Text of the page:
Tobacco Transparency2017-05-24T18:29:59+00:00

HOW MUCH CAN WE KNOW ABOUT TOBACCO LOBBYING?

WE INVESTIGATED IF GOVERNMENTS ARE COMPLYING WITH THEIR OBLIGATION TO BE TRANSPARENT ABOUT THEIR INTERACTIONS WITH THE TOBACCO INDUSTRY.

HOW MUCH INFLUENCE? MAPPING
TOBACCO LOBBYING IN EUROPEAN DECISION-MAKING

We filed access to information requests in seven European jurisdictions to find out to what extent information on tobacco lobbying is available. This is what we found.

Information disclosed Information partially disclosed Information withheld Information not held

euflag EU DG Health (2012) Date, Location, Name of Public Official, Name of Company, Content of Meeting Position of Public Official, Position of Lobbyist, Name of Lobbyist
euflag EU Secretariat General (2012) Third Party Documents Date, Location, Name of Public Official, Name of Company, Content of Meeting, Position of Public Official, Position of Lobbyist, Name of Lobbyist
euflag EU DG Trade (2015) Meeting Request, Internal e-mail Minutes of Meetings, Third Party Documents (Position of Lobbyist)
euflag EU DG Grow (2016) List of meetings, Content of meetings, Name of Companies, Position of Public Officials Name of Lobbyists, Name of Public Officials
Flag_of_Finland.svg FINLAND Ministry of Social Affairs and Health (2015) Third Party Documents Minutes of Meetings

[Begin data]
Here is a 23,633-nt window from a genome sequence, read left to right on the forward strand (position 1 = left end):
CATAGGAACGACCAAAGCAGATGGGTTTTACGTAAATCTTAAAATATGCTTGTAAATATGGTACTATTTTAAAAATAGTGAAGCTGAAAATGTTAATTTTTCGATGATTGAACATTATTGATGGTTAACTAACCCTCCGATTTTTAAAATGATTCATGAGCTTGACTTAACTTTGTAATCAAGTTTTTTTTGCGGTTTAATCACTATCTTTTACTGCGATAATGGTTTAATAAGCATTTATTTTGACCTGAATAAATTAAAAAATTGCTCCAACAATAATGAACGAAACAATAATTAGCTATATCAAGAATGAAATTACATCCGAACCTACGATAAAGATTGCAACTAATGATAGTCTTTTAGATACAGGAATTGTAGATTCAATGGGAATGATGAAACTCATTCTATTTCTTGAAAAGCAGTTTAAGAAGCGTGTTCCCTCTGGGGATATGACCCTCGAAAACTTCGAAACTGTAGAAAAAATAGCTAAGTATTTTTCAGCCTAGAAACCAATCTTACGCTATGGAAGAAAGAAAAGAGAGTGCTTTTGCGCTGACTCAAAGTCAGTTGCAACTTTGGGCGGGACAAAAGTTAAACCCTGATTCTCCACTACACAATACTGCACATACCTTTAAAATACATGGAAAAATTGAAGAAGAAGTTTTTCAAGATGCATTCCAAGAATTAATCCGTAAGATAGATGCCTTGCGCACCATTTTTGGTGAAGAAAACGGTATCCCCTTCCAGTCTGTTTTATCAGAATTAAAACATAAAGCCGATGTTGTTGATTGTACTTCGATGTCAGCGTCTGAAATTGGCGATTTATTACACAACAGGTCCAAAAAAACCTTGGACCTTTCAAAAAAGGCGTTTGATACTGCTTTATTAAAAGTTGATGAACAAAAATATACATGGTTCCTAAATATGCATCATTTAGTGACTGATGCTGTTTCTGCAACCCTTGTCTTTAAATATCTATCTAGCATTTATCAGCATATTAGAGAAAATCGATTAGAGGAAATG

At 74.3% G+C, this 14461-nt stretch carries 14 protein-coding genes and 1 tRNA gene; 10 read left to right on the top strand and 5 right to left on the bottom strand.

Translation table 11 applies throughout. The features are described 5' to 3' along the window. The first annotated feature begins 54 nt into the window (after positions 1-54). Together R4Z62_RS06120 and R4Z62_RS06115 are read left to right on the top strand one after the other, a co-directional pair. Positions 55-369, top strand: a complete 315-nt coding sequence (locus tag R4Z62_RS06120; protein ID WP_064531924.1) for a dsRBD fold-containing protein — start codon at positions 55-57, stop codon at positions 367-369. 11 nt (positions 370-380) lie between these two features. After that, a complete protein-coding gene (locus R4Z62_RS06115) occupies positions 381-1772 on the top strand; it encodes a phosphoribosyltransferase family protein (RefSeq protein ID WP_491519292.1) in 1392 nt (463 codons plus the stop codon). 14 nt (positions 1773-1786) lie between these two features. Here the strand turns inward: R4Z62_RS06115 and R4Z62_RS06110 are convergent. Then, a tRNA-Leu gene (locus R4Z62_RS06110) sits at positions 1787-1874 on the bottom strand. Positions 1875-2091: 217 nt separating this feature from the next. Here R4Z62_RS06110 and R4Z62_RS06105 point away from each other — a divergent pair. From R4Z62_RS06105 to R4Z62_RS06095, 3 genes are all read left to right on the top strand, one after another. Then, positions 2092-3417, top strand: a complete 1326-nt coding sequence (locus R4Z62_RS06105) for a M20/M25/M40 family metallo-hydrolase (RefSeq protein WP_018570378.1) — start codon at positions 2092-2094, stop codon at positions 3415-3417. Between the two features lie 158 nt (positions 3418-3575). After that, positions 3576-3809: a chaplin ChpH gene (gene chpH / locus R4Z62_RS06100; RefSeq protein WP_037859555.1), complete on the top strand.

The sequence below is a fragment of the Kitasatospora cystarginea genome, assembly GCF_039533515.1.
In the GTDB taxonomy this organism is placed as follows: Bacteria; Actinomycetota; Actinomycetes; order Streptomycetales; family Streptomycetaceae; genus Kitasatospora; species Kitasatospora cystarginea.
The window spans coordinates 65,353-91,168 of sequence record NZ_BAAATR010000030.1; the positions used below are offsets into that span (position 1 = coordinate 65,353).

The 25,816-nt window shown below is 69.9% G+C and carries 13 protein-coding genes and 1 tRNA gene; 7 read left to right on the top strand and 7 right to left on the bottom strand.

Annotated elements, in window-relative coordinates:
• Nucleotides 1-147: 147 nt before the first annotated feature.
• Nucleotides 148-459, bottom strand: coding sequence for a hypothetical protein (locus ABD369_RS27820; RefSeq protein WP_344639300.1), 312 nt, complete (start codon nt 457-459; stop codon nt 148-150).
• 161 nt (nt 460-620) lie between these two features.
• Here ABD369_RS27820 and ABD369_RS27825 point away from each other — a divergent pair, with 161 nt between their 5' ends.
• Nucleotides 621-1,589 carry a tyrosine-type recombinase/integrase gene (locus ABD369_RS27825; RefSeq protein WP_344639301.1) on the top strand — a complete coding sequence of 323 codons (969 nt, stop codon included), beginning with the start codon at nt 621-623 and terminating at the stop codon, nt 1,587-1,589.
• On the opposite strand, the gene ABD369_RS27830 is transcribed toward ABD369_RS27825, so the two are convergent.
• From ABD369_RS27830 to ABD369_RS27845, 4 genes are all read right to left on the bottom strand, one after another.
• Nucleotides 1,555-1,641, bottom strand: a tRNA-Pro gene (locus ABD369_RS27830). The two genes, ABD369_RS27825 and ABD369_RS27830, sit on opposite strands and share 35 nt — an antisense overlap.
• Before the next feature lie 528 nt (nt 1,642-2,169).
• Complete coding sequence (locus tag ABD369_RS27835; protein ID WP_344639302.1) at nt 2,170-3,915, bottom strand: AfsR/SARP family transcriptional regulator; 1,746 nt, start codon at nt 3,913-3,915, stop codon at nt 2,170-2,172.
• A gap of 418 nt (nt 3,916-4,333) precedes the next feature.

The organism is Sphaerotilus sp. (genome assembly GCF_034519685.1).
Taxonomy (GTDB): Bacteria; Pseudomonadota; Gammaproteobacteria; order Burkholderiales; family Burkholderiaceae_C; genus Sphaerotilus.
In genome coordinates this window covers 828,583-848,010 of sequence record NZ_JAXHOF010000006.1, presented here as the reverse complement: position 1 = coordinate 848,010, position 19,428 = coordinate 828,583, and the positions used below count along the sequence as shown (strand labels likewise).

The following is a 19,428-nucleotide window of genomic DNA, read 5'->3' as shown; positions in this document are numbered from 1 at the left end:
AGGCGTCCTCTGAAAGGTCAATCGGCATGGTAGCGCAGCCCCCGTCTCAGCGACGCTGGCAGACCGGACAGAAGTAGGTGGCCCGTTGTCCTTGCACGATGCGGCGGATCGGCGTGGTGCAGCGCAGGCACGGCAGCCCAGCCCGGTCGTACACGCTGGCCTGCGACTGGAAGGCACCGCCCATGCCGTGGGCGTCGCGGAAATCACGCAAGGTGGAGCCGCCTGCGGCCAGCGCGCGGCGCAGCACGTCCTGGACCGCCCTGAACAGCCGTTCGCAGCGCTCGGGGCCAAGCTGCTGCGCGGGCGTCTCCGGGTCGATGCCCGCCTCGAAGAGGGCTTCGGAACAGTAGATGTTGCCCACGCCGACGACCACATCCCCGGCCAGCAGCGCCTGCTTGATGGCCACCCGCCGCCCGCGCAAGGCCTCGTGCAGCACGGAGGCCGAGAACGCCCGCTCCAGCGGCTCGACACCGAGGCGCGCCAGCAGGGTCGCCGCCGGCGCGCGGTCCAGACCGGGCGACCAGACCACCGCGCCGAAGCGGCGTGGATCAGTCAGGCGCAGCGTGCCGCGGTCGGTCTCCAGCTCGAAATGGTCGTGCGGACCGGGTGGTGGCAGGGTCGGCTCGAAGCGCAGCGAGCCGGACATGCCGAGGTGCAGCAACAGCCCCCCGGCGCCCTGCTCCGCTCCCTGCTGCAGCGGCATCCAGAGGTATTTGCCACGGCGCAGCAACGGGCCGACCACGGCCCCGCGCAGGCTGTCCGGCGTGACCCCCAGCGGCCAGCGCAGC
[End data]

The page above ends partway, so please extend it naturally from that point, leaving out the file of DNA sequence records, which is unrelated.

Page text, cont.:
Ireland IRELAND Department of Health (2015) Third Party Documents Minutes of Meetings
austria AUSTRIA Federal Ministry of Health (2015) Date, Location, Name of Public Official, Name of Company, Content of Meeting Position of Public Official, Position of Lobbyist, Name of Lobbyist
spain SPAIN Ministry of Health (2015) Date, Location, Position of Public Official, Name of Company, Position of Lobbyist, Content of Meeting Name of Public Official, Name of Lobbyist
spain SPAIN Ministry of Agriculture (2015) Date, Location, Position of Public Official, Name of Company, Position of Lobbyist, Content of Meeting Name of Public Official (senior officials only) Name of Lobbyist
spain SPAIN Ministry of Economy (2015) Date, Location, Name of Company (after appeal), Content of Meeting Position of Lobbyist (only one case), Position of Public Official (senior officials only) Name of Public Official, Name of Lobbyist
spain SPAIN Ministry of Finance (2015) Date, Location, Content of Meeting Position of Public Official, Name of Public Official, Name of Company, Position of Lobbyist, Name of Lobbyist

OUR RECOMMENDATIONS

  • For the European Union:
1. Ensure the whole of the European Commission complies with Article 5(3) of the Framework Convention on Tobacco Control of the World Health Organization.

2. Ensure that if any contact with the tobacco-industry occurs, full transparency must be applied. Names of EC staff members should be disclosed, as well as names and positions of tobacco-industry representatives.

3. Ensure the EC ends its interpretation of lawyers who ultimately represent tobacco-industries as only contacts with “legal experts”.

4. Expand DG Health’s practice of proactive publication of interactions with tobacco lobbyists to all Directorates General of the Commission.

  • For national governments:
1. Names of Spanish public representatives should be disclosed, as well as names and position of tobacco-industry representatives.

2. Austria should disclose position and name of the lobbyist who represented tobacco-industries on meetings which were held.

3. Finland should improve proactive publication of documents. Interest groups contributions are listed on the decision-making procedure website, but they are not attached. Thus, documents were only available upon request.